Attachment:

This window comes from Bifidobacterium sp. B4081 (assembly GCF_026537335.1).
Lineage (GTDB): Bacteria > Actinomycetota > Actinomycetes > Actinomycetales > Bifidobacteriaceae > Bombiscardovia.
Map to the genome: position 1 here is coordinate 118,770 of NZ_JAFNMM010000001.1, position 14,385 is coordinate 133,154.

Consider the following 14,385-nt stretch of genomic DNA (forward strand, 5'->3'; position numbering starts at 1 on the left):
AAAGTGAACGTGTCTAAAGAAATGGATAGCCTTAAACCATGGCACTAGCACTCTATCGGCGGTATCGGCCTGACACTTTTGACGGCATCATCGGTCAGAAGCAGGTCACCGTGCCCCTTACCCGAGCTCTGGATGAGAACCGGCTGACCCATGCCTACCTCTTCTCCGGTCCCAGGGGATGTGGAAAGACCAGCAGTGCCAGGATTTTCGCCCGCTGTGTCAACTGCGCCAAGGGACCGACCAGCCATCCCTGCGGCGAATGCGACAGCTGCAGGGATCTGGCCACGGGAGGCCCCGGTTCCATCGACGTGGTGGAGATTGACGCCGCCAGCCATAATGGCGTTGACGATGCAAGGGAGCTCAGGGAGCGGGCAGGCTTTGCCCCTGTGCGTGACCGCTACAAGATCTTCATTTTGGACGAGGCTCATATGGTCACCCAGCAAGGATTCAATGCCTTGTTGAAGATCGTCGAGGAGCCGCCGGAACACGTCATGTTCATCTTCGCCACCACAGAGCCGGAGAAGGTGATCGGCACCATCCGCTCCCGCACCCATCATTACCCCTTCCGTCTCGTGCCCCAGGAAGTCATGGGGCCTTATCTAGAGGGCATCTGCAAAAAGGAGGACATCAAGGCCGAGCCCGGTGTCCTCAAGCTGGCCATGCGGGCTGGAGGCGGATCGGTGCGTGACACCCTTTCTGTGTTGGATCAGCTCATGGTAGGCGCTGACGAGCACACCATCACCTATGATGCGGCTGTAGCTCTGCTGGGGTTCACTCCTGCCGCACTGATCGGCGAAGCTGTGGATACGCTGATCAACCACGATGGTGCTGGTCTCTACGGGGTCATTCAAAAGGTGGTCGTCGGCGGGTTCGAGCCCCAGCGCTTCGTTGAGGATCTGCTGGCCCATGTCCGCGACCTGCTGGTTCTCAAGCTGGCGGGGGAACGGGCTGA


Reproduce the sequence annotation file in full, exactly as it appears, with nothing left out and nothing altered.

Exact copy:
This window comes from Bifidobacterium sp. B4081 (assembly GCF_026537335.1).
Lineage (GTDB): Bacteria > Actinomycetota > Actinomycetes > Actinomycetales > Bifidobacteriaceae > Bombiscardovia.
Map to the genome: position 1 here is coordinate 118,770 of NZ_JAFNMM010000001.1, position 14,385 is coordinate 133,154.

Consider the following 14,385-nt stretch of genomic DNA (forward strand, 5'->3'; position numbering starts at 1 on the left):
AAAGTGAACGTGTCTAAAGAAATGGATAGCCTTAAACCATGGCACTAGCACTCTATCGGCGGTATCGGCCTGACACTTTTGACGGCATCATCGGTCAGAAGCAGGTCACCGTGCCCCTTACCCGAGCTCTGGATGAGAACCGGCTGACCCATGCCTACCTCTTCTCCGGTCCCAGGGGATGTGGAAAGACCAGCAGTGCCAGGATTTTCGCCCGCTGTGTCAACTGCGCCAAGGGACCGACCAGCCATCCCTGCGGCGAATGCGACAGCTGCAGGGATCTGGCCACGGGAGGCCCCGGTTCCATCGACGTGGTGGAGATTGACGCCGCCAGCCATAATGGCGTTGACGATGCAAGGGAGCTCAGGGAGCGGGCAGGCTTTGCCCCTGTGCGTGACCGCTACAAGATCTTCATTTTGGACGAGGCTCATATGGTCACCCAGCAAGGATTCAATGCCTTGTTGAAGATCGTCGAGGAGCCGCCGGAACACGTCATGTTCATCTTCGCCACCACAGAGCCGGAGAAGGTGATCGGCACCATCCGCTCCCGCACCCATCATTACCCCTTCCGTCTCGTGCCCCAGGAAGTCATGGGGCCTTATCTAGAGGGCATCTGCAAAAAGGAGGACATCAAGGCCGAGCCCGGTGTCCTCAAGCTGGCCATGCGGGCTGGAGGCGGATCGGTGCGTGACACCCTTTCTGTGTTGGATCAGCTCATGGTAGGCGCTGACGAGCACACCATCACCTATGATGCGGCTGTAGCTCTGCTGGGGTTCACTCCTGCCGCACTGATCGGCGAAGCTGTGGATACGCTGATCAACCACGATGGTGCTGGTCTCTACGGGGTCATTCAAAAGGTGGTCGTCGGCGGGTTCGAGCCCCAGCGCTTCGTTGAGGATCTGCTGGCCCATGTCCGCGACCTGCTGGTTCTCAAGCTGGCGGGGGAACGGGCTGA